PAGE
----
The fight for climate justice will roar back up the agenda during the Covid reconstruction says Civicus #NeverMoreNeeded
Direct action by civil society pushed climate change into the headlines – and to the top of the political agenda, says a new report.
Global activist group Civicus says it was the actions of ordinary campaigners – such as the school strike movement - that made the environment one of the major issues of the day in 2019.
That changed once Covid struck, but the issue is completely unresolved and will come back with a vengeance once the initial crisis starts to abate.
For the first time, it includes a chapter on climate change. This reflects the importance of direct action by climate activists, which pushed the issue into the spotlight.
In a year of wildfires, flooding and other extreme climate events from the Amazon to Australia, the pandemic has given the world a temporary reprieve from the worst causes of climate harm, the report says.
The rapid spread of coronavirus has highlighted the necessity of respecting scientific advice and strengthening cooperation across borders - both are vital in the goal to build a better, greener post-pandemic world.
Its executive summary states: “Many of the governments and leaders that disregarded scientific advice on the pandemic, putting people at greater risk as a result, were also those that refuse to take the climate crisis seriously. On all fronts, the importance of acting on scientific consensus to protect people was clear.”
Direct action shoved the climate crisis into the headlines, most notably in the form of school strikes kicked off by Swedish teenage activist Greta Thunberg. The lone strike she started in 2018 snowballed into Fridays for the Future, an international youth-led movement holding weekly climate strikes.
In the past year, students mobilised across 125 countries:
Report authors state: “In a reversal of stereotypical roles, it was young people who offered the voice of reason and showed their elders what it means to act responsibly.”
Part of the past year’s story was of the global south’s adoption and adaption of the school strike model, shaking off attempts by climate deniers to characterise the movement as something led by privileged people in the global north.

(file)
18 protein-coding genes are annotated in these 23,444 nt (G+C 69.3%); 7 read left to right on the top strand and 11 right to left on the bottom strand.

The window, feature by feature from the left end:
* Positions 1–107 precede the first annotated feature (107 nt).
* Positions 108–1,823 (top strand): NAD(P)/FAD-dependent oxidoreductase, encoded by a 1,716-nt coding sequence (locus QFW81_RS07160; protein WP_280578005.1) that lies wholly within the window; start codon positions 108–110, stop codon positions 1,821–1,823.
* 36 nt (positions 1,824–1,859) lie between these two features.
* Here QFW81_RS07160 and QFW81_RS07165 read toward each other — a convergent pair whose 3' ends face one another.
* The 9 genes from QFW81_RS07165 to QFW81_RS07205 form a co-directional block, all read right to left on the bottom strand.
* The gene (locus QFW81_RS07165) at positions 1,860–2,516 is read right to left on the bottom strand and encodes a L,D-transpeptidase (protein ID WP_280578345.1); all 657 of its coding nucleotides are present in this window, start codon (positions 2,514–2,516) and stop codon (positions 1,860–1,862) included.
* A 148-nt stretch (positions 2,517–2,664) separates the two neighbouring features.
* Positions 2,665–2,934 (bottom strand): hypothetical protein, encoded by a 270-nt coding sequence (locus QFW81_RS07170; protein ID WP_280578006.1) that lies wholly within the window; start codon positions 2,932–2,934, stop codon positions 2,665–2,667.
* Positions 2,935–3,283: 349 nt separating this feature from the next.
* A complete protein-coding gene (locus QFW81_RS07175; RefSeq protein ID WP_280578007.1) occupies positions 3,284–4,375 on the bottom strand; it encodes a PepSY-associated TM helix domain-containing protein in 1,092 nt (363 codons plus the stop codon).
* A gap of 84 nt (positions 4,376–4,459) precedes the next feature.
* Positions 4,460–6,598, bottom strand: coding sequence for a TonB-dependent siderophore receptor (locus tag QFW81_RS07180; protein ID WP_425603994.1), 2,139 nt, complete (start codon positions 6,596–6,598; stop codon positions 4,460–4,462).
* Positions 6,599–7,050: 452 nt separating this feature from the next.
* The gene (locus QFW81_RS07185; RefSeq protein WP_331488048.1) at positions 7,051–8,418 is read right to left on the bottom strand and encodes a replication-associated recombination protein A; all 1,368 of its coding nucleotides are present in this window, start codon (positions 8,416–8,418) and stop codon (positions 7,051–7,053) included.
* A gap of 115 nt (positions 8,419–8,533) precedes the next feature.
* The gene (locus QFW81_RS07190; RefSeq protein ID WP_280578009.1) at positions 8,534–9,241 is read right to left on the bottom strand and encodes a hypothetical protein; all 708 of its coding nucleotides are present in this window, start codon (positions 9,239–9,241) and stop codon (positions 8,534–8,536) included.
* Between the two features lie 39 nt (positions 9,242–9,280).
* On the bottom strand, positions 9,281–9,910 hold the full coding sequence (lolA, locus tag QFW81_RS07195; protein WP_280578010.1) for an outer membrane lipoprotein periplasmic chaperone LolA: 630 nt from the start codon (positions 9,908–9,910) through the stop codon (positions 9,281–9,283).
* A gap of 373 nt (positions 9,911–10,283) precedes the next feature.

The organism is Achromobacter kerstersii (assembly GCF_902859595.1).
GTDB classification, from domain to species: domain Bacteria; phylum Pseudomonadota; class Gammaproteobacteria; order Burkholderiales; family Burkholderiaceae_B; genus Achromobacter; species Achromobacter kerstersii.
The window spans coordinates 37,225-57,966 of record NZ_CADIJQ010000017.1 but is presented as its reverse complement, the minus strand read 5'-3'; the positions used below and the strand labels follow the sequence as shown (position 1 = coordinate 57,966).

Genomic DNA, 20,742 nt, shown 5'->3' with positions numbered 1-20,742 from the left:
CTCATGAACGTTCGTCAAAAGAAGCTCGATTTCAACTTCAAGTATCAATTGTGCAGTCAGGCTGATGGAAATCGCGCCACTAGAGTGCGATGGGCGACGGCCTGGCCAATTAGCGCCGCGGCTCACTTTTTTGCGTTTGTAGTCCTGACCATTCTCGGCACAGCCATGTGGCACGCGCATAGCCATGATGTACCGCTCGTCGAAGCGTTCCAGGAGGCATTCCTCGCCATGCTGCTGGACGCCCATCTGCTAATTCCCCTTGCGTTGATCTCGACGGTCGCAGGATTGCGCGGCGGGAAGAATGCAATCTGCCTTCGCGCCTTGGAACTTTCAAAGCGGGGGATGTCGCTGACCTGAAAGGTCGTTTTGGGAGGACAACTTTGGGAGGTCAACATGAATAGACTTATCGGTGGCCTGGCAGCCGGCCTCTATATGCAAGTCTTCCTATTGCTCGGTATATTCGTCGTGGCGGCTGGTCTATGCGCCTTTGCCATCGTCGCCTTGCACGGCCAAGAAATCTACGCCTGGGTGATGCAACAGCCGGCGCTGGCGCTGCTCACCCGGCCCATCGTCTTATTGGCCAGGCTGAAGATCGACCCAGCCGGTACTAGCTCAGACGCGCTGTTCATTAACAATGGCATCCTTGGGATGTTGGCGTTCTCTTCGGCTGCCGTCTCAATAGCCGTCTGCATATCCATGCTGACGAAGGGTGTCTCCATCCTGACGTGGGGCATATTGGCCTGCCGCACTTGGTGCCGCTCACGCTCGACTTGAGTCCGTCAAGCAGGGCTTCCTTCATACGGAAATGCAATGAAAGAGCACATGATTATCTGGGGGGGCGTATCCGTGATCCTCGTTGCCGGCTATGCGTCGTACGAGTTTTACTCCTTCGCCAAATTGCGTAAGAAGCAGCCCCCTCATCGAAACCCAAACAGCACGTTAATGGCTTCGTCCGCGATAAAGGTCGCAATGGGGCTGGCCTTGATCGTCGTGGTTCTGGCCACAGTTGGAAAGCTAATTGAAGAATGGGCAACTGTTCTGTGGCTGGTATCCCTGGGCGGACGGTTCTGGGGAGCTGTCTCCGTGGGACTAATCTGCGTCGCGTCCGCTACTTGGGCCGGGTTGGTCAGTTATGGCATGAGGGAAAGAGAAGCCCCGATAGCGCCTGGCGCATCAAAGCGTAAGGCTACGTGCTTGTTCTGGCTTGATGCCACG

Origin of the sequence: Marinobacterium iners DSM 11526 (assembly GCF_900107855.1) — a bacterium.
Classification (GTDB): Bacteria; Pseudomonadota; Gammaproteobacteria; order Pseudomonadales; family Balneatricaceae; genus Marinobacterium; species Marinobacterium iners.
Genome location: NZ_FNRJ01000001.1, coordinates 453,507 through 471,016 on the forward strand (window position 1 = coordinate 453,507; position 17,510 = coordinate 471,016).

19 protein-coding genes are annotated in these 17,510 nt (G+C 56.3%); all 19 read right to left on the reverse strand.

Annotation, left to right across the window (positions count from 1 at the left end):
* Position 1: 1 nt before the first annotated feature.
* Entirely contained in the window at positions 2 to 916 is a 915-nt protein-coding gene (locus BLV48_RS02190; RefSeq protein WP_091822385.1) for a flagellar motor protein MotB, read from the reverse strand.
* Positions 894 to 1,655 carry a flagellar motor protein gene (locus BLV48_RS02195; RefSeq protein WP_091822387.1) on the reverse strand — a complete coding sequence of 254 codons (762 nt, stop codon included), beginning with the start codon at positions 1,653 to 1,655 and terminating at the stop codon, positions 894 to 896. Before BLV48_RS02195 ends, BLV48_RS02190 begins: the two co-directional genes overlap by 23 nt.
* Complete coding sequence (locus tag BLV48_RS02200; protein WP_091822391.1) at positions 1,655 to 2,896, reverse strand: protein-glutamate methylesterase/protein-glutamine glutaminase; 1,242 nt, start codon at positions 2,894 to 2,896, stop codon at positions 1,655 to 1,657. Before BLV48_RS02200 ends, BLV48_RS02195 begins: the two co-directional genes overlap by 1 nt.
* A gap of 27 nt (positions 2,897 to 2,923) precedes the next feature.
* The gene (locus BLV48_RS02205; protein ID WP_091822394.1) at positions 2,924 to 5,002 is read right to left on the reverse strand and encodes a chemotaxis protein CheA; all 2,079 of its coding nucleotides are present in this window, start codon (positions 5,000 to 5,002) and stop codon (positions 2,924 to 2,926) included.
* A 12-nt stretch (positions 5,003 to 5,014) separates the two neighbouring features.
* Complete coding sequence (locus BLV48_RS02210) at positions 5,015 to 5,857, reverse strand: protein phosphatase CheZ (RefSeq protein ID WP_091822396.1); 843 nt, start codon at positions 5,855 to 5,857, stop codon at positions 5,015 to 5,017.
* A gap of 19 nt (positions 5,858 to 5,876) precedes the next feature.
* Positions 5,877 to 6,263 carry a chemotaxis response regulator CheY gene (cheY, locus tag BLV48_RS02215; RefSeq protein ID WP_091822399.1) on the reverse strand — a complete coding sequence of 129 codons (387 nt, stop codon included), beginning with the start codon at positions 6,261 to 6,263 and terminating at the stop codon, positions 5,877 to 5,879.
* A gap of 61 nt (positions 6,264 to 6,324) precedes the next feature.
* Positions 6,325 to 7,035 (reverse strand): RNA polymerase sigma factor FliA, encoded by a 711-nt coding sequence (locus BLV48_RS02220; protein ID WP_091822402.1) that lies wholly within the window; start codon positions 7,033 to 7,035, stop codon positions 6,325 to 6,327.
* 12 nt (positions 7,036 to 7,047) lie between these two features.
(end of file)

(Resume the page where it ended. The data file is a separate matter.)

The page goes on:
The State of Civil Society Report 2020 contains extensive interviews with young climate change activists from Sudan, Ghana, Bangladesh and the Philippines, showing that, “there are millions of Greta Thunbergs showing moral leadership around the world.”
Another activist response that swept the world was the non-partisan, direct-action civil disobedience movement, Extinction Rebellion. Founded in the UK, it spread to around 70 countries last year.
The worldwide prominence of school strikes and Extinction Rebellion led to many successes for the climate movement: 25 parliaments and over 1000 local authorities around the world declared climate emergencies, support for the Green New Deal package rallied, and some fossil fuel sponsorships were scrapped:
More action is needed in Latin American countries such as Brazil, Bolivia and Colombia, where nationalism and right-wing populism - together with climate-harming actions - go hand-in-hand.
The presidency of the far right Jair Bolsnonaro in Brazil is a particular problem.
At the moment, climate activists have suspended direct action and mass mobilisations as countries scramble to contain Covid-19 - but this pause is temporary.
In Scotland, the issue will come sharply into focus again as the country prepares to host the rescheduled COP26 climate talks in November 2021.
The report states: “The movement stands ready to reactivate itself, to insist that, when the world rebuilds in the wake of the pandemic, a greener world is possible. Civil society will insist that climate action and climate justice must form part of the recovery.”